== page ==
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This book follows the invention and transformation of unemployment, understood as a historically specific site of regulation. Taking key aspects of the history of unemployment in Britain as its focus, it argues that the ways in which authorities have defined and sought to manage the jobless have been remarkably varied. The book examines such institutionalized practices as the labor bureau, unemployment insurance, and the present "New Deal" as "technologies" of power. The result is a challenge to our thinking about welfare states.Read more
- Critical discussion of UK's Labour government's New Deal for the unemployed
- Offers a 'deconstruction' of the concept of unemployment
- Exemplifies the application of Foucault's methods to the study of social policy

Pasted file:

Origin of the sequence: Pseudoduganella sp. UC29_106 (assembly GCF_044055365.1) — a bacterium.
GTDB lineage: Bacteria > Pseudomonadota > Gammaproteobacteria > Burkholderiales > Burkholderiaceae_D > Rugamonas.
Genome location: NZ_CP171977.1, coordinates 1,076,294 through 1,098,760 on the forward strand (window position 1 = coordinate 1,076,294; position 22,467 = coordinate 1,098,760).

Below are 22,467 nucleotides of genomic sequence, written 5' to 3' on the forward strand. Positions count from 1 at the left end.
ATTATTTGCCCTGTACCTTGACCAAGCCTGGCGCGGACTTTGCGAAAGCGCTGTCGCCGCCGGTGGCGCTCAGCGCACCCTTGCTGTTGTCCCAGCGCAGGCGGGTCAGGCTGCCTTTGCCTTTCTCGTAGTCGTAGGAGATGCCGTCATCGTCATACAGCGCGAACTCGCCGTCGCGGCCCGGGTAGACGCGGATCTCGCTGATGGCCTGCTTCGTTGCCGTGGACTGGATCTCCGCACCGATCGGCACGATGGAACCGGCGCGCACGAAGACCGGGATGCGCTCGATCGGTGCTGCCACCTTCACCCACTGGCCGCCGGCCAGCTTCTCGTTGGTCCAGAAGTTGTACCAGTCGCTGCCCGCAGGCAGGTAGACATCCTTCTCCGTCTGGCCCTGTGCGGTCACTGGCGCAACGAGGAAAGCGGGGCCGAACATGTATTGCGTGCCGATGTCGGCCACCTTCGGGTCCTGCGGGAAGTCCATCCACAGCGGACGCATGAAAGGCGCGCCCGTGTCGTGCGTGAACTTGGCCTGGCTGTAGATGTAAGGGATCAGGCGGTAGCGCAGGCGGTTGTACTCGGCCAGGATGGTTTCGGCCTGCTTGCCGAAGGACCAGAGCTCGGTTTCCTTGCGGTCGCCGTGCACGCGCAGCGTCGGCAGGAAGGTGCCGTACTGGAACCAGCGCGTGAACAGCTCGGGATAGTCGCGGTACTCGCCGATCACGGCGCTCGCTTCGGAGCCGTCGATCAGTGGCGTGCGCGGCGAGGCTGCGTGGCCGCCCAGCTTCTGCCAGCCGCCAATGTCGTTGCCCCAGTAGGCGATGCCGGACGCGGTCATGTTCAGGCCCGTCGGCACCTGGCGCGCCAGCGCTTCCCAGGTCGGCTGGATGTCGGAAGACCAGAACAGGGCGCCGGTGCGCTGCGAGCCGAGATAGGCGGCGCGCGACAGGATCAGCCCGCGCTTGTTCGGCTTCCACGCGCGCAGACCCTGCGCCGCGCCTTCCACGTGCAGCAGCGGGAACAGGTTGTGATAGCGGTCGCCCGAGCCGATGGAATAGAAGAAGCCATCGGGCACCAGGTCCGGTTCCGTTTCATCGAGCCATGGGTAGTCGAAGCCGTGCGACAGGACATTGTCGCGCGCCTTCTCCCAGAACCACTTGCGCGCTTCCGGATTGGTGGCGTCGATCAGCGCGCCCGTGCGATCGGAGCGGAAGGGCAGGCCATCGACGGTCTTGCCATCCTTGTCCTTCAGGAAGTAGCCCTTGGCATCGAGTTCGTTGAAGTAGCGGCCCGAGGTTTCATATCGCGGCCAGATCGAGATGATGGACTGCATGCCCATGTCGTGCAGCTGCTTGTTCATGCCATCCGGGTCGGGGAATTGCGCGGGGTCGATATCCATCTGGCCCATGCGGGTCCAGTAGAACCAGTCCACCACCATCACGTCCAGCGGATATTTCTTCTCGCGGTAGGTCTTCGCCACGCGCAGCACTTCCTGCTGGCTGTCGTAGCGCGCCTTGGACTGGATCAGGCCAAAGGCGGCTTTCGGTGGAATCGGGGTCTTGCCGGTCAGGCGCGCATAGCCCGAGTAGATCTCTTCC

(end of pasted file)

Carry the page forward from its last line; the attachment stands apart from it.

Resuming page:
Reviews & endorsements
"Walters has written a sophisticated account not only of the history of unemployment but of the way social problems are defined and handled through pratices of governmentality. His book should be widely consulted." Jrnl of Sociology & Social WelfareSee more reviews
"The book is well worth reading...it might, hopefully, stimulate serious thinking about unemployment policy in a Canadian context." Canadian Journal of Sociology Online Jan-Feb 2002
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- Date Published: May 2000
- format: Hardback
- isbn: 9780521643337
- length: 208 pages
- dimensions: 236 x 163 x 21 mm
- weight: 0.551kg
- availability: Available
Table of Contents
1. The discovery of unemployment
2. Inventing unemployment: the birth of the labour exchange
3. Governing unemployment as a 'risk'
4. Governing through the long-term unemployed: unemployment between the wars
5. Unemployment and its spaces
6. Governing divided societies: the new deal.
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